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Don Byron: Thinking and Rethinking

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What distinguishes him from a lot of other artists and musicians is this insatiable curiosity in exploring. In that way, hes almost like a scientist. —Hans Wendl
Don ByronFew musicians can lay claim to tackling the wild mix of music Don Byron has. No matter how hard critics and audiences try to corner him, the clarinetist and composer succeeds in slipping their grips, in search of new ground to break. And yet as predictably unpredictable as Byron has been, his approach to music remains constant: one of diligence, determination and unquenchable curiosity. "My intent isn't to shake people, he says. "What I'm trying to do is be good at things and figure out how to do them where I've rethought something about the music.

From modern jazz to klezmer to swing, Latin, hip hop, classical and soon soul, Byron somehow manages to find room for his own voice through it all. And the deeper one penetrates his music, the less surprising the achievement becomes. After all, only an artist with a firm sense of self would ever be so bold as to cover such vast terrain.

Even as he first broke onto the scene, Byron appeared determined to challenge assumptions. His debut album, Tuskegee Experiments (Elektra/Nonesuch, 1992), saw the clarinetist carve his way through a range of solo, duo and ensemble numbers. Not only were listeners alerted to the arrival of an inventive new composer (all but two of the album's tracks were originals), but Byron's playing hinted at a new dawn for jazz clarinet. No longer was it largely an instrument of Swing-era sentimentality, nor was it destined to remain obscured by the hard shadows of the classical repertory. Instead, he drew it squarely into the field of modern jazz.

A year later for his second release, Byron chose to dish out the first of his many blindsides—Plays the Music of Mickey Katz (Elektra/Nonesuch, 1993), dedicated to klezmer's flamboyant and ambitious "King of Schving. Although the record made waves in both jazz and klezmer circles, it wasn't entirely unexpected, as Byron had helped spark the music's revival some years before with his involvement in Hankus Netsky's Klezmer Conservatory Band.

Despite his success at invoking Katz's spirit and energy, the outing also introduced him to one of the main challenges befalling the uniquely inclined. "I had a hard time finding musicians who would take that music seriously, he recalls. "Now, playing weird Jewish music is an industry, but at the time it was difficult to get people to be serious about something that wasn't jazz or high-paid classical music. Byron has since developed a keen sense for the kind of sidemen he wants to engage with. And while the nature of a project goes a long way in determining his needs, there are certain fundamental characteristics he is partial toward. "They have to have a real ability to interpret things. I think a lot of jazz musicians are more about playing and less about that. And I tend to need people who can absorb notation in a pretty intense way.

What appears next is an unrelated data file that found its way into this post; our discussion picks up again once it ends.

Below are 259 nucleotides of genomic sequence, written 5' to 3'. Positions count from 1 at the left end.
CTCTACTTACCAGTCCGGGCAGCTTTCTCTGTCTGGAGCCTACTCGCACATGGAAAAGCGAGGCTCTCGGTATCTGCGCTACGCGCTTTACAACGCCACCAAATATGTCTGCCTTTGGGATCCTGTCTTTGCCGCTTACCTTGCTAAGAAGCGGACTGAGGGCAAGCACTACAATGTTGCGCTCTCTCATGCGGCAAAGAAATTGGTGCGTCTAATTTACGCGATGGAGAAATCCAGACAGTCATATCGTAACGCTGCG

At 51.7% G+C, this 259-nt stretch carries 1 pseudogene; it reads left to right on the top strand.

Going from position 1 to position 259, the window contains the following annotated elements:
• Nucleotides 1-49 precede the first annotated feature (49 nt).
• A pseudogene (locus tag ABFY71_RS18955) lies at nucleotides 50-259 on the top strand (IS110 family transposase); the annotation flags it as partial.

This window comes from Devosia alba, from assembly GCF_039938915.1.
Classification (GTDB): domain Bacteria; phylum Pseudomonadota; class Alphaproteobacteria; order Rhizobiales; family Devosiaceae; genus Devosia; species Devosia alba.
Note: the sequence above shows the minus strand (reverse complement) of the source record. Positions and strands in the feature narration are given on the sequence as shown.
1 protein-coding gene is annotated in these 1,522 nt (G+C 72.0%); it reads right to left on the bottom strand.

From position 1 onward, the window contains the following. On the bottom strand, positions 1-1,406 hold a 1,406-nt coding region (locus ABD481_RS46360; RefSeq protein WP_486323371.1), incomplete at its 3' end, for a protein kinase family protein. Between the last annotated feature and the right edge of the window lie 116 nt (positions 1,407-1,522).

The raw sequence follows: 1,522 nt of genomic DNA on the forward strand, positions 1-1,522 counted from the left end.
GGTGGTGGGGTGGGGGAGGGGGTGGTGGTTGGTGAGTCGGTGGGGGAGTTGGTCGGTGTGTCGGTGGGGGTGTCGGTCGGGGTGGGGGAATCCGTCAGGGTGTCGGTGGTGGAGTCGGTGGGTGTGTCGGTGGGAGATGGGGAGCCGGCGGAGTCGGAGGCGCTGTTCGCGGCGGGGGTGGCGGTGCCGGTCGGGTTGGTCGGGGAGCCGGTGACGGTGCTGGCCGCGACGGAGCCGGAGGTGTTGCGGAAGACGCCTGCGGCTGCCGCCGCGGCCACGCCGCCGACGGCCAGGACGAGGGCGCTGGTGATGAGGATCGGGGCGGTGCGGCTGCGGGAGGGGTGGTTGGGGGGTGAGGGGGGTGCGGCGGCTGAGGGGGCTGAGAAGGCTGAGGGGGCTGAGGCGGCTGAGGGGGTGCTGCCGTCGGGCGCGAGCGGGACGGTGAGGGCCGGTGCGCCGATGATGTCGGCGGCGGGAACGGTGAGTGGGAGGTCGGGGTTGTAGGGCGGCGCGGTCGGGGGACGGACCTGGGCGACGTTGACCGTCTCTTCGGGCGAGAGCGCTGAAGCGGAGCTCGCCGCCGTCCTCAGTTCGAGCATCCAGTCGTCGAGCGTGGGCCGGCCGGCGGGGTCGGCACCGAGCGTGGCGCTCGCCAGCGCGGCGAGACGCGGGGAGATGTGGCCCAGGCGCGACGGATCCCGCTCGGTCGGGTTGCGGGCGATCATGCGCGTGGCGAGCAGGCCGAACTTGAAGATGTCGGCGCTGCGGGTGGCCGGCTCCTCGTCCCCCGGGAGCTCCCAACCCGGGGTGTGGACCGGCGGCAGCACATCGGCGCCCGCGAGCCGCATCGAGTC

Although most of his recordings give an appearance of ease, several have proven quite difficult in the doing. Bug Music (Nonesuch, 1996), for instance, required substantial planning and rehearsal. Billed as a tribute to the bands of John Kirby, Raymond Scott and Duke Ellington, the music here swings as tightly as it did back then, while contributing an appetite for modern arrangement and improvisation. Veteran drummer Billy Hart played on the John Kirby portion of the sessions and attests to the somewhat unexpected challenge of interpreting the music: "When I heard it was going to be music of the '30s, I just assumed it was going to be very simple, Hart remembers. "I had no idea it was going to take the amount of investigation it did.

As all of Byron's projects come from deeply personal interests, they often take on added complexities. Over years of attention and study, he explores the nature of a music, its mechanics and his own relationship to it. "I think I've been very thorough about what makes a style work, what the rules are, the harmonic scene is and how that plays in several other ways. I'm a composer, so every time I look at something, even if I didn't write it, it's about making it look the way it's supposed to look and then doing something unique with it.

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